Many treatment options were reviewed.

The strongest evidence was for cognitive behavioral therapy (CBT) to reduce psychological harm in children and adolescents following trauma.

First, the details.

  • The reviewers selected studies conducted in high-income economies.
  • Studies included people younger than 21 years who were exposed to traumatic events: individual or mass, intentional or unintentional, man-made or natural.
  • The studies were categorized by type of trauma, and the results reanalyzed — meta-analysis.
  • Disorders of interest included depression, anxiety and posttraumatic stress disorder, internalizing and externalizing disorders, and suicidal behavior.

And, the results.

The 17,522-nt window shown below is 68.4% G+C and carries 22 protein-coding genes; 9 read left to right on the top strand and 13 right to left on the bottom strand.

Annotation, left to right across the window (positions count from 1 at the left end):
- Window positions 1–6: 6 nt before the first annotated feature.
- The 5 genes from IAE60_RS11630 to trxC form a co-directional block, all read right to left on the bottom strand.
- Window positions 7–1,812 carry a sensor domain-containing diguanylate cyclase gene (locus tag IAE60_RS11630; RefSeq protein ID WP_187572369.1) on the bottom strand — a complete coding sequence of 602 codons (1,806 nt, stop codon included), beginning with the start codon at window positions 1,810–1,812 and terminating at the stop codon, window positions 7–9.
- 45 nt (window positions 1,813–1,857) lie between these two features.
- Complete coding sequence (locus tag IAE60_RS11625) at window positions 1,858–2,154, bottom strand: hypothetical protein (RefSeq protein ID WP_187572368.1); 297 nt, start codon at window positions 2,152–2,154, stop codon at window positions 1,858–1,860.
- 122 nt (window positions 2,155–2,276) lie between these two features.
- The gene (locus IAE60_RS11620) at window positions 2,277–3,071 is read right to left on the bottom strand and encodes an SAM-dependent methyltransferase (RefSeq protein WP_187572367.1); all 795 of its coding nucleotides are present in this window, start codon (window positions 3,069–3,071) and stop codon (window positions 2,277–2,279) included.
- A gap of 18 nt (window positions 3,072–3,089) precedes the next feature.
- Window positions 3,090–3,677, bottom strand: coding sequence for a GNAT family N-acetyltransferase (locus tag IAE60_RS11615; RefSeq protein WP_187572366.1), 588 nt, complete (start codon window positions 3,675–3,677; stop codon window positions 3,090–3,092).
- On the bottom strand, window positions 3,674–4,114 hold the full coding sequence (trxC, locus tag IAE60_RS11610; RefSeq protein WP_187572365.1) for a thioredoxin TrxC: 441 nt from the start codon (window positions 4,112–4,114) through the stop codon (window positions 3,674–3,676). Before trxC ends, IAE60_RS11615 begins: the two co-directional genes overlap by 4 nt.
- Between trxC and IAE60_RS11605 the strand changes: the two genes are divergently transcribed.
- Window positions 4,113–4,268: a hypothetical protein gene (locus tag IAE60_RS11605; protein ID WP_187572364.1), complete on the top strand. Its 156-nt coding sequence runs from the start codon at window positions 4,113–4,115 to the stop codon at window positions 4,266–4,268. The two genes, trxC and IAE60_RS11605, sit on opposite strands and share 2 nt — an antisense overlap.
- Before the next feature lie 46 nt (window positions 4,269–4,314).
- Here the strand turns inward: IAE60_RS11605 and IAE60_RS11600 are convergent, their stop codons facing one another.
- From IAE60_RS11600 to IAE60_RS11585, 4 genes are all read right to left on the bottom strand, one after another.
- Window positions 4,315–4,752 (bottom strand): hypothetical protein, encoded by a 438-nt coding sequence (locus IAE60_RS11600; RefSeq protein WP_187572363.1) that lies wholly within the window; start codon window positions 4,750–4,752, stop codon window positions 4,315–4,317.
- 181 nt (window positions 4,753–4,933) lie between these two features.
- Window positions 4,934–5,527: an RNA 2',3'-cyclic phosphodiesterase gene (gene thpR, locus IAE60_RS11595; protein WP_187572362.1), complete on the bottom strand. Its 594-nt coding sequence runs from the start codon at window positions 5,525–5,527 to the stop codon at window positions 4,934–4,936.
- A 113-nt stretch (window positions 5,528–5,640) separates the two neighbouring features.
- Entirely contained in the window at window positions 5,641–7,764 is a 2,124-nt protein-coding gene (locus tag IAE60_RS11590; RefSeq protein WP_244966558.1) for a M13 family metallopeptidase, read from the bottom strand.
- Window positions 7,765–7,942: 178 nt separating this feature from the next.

• 11 studies of individual CBT and 10 studies of group CBT showed beneficial effects on psychological harm.
  • There was insufficient evidence of benefit for the following treatments: play, art, psychodynamic therapies, pharmacologic therapies, and psychological debriefing.

The bottom line?
The authors concluded, “Personnel treating children and adolescents exposed to traumatic events should use interventions for which evidence of effectiveness is available.”

The reviewers are associated with the CDC’s Task Force on Community Preventive Services.

9/19/08 18:49 JR

Hi, I’m JR

John Russo, Jr., PharmD, is president of The MedCom Resource, Inc. Previously, he was senior vice president of medical communications at, a complementary and alternative medicine website.